Degradation of iridium oxides via oxygen evolution from the lattice: correlating atomic scale structure with reaction mechanisms†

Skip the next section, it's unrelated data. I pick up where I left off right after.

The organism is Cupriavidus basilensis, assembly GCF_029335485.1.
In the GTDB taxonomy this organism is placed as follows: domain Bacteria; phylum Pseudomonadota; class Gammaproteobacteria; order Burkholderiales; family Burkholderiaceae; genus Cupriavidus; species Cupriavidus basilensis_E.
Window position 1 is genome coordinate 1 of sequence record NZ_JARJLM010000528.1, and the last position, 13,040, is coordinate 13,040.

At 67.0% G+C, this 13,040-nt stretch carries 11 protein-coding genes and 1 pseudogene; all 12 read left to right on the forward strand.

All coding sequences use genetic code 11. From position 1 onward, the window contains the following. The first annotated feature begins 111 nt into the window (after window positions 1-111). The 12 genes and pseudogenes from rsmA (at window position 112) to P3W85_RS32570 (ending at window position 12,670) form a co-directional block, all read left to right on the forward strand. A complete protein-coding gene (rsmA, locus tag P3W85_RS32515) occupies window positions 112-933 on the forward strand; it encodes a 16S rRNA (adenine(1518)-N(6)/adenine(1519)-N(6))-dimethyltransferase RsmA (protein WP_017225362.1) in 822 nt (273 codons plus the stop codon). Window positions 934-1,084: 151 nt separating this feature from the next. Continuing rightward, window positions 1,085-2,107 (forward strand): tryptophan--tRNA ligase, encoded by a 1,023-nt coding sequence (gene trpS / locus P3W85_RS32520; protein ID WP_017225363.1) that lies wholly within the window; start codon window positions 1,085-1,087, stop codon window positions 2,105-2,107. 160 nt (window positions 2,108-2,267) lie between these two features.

Understanding the fundamentals of iridium degradation during the oxygen evolution reaction is of importance for the development of efficient and durable water electrolysis systems. The degradation mechanism is complex and it is under intense discussion whether the oxygen molecule can be directly released from the oxide lattice. Here, we define the extent of lattice oxygen participation in the oxygen evolution and associated degradation of rutile and hydrous iridium oxide catalysts, and correlate this mechanism with the atomic-scale structures of the catalytic surfaces. We combine isotope labelling with atom probe tomography, online electrochemical and inductively coupled plasma mass spectrometry. Our data reveal that, unlike rutile IrO2, Ir hydrous oxide contains –IrIIIOOH species which directly contribute to the oxygen evolution from the lattice. This oxygen evolution mechanism results in faster degradation and dissolution of Ir. In addition, near surface bulk regions of hydrous oxide are involved in the oxygen catalysis and dissolution, while only the topmost atomic layers of rutile IrO2 participate in both reactions. Overall our data provide a contribution to the fundamental understanding of the exceptional stability of Ir-oxides towards the oxygen evolution reaction. The proposed approach to a quantitative assessment of the degree of lattice oxygen participation in the oxygen evolution reaction can be further applied to other oxide catalyst systems.